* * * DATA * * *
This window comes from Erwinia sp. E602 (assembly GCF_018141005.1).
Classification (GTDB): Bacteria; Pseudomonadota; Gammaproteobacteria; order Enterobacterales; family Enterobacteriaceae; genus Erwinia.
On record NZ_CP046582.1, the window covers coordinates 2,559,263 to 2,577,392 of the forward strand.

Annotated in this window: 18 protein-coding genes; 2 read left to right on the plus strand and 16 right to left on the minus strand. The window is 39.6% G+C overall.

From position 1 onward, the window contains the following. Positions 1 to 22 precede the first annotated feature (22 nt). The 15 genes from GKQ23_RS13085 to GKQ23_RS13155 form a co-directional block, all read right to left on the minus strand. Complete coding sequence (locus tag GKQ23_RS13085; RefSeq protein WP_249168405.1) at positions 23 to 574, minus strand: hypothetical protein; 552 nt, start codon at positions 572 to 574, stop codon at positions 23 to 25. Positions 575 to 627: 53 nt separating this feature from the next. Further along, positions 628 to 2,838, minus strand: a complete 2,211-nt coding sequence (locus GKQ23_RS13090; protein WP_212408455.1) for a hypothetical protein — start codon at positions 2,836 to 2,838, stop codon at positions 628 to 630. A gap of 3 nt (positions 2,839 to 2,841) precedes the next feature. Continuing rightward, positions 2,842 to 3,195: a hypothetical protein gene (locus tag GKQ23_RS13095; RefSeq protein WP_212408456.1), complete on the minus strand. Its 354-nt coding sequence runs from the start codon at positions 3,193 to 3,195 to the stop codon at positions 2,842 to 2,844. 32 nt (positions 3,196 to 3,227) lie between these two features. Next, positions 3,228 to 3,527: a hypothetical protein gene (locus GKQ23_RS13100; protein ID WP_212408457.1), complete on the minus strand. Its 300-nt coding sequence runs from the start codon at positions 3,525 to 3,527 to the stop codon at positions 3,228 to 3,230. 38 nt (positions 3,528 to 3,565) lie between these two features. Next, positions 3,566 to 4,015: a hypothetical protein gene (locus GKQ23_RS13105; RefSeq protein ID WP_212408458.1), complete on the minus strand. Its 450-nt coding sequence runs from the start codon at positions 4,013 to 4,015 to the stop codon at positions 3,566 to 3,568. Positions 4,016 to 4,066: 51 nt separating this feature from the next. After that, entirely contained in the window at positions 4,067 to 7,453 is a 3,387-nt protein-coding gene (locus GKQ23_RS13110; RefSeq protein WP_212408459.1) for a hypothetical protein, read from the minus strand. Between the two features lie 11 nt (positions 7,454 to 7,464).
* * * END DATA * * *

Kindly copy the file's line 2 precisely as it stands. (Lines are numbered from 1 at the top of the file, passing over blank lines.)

Classification (GTDB): Bacteria; Pseudomonadota; Gammaproteobacteria; order Enterobacterales; family Enterobacteriaceae; genus Erwinia.